The parlour chair, with 'tassel' back reflects the early eighteenth century fashion for festoon window-curtains reefed with tasselled cords looped around wall-pins. Wrapped by Roman acanthus and serpentined in the French 'picturesque' fashion, it displays a Venus-shell cartouche, above a 'vase' splat. The latter is ribbon-fretted with 'gothic' cusps and typifies the variety of ornament popularised by the St. Martin's Lane cabinet-maker and upholsterer Thomas Chippendale (d.1779), whose designs for 'Household Furniture in the Gothic, Chinese and Modern Taste' featured in The Gentleman and Cabinet-Maker's Director, 1754; and in Household Furniture in the Genteel Taste for the Year 1760, issued by A Society of Upholsterers.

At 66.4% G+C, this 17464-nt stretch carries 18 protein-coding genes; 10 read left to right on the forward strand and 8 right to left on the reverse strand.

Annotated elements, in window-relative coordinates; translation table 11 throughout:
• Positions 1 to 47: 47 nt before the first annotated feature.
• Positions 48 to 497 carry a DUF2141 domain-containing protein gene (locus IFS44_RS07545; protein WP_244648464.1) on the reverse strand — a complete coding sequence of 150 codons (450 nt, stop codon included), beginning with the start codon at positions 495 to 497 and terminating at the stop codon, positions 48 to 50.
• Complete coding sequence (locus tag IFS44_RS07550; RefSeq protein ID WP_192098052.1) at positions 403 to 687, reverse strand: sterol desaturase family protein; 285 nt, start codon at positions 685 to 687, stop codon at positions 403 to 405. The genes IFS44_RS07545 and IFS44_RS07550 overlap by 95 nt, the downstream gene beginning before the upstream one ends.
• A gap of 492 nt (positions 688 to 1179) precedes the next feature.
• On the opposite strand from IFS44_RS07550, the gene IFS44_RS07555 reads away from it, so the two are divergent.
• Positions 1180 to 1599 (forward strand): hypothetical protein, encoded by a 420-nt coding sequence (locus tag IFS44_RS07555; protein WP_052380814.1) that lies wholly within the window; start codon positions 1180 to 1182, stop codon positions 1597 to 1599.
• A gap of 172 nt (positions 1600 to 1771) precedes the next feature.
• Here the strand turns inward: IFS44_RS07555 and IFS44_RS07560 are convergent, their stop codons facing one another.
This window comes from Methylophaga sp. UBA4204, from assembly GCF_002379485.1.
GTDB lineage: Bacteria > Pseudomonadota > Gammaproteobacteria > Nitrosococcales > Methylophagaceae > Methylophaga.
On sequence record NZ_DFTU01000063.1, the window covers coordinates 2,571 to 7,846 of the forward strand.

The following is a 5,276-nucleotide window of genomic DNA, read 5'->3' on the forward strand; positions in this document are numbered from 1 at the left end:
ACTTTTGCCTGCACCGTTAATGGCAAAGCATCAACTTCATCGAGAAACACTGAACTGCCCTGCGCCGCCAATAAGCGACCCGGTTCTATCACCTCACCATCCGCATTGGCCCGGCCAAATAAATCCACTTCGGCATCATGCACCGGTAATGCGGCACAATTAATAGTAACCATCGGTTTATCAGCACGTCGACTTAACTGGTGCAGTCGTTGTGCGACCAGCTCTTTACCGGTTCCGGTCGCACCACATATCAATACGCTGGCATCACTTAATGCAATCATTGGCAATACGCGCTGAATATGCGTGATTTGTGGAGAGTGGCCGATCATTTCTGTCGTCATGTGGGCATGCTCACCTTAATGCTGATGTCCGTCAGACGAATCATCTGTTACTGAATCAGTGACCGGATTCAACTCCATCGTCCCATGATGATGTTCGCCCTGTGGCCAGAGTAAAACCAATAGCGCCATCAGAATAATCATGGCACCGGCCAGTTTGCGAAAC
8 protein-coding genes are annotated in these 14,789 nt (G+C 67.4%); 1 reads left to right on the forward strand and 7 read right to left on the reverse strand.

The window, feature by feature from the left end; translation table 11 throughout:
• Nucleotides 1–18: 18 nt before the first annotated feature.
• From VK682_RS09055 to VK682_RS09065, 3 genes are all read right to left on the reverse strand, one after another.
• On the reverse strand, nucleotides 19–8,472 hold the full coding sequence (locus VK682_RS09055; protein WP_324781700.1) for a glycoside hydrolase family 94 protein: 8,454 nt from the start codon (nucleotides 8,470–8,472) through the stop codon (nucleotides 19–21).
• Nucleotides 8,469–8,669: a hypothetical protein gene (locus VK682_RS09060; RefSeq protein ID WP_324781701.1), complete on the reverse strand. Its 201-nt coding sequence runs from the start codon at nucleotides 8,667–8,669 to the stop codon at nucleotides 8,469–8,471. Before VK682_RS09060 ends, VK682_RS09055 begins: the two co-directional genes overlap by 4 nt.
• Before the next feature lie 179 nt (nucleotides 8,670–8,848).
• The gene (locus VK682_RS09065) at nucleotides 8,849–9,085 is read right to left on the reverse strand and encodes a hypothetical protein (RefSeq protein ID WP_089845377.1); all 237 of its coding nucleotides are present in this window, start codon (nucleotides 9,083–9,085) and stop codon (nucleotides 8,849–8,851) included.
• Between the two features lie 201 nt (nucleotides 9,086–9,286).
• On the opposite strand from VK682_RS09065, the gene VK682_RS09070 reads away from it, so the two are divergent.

The chair legs terminate in claws, which would generally have followed those of an accompanying 'Roman' marble-topped sideboard-table. Such ornament was inspired by Ovid's 'Metamorphoses', and the claws served to recall Jupiter's sacred eagle, and the History of Jupiter and his Trojan cup-bearer Ganymede.
The same splat pattern features on a related claw-footed parlour chair illustrated in J. Kirk, The American Furniture and the British Tradition to 1830, New York, 1982, fig. 897.
Another set of six chairs with the same back from the collection of Dr. Frank Crozer Knowles, Wynnewood, Pennsylvania, were sold in these Rooms, 22 October 1988, lot 230, and again sold anonymously in these rooms, 20 January 1995, lot 326.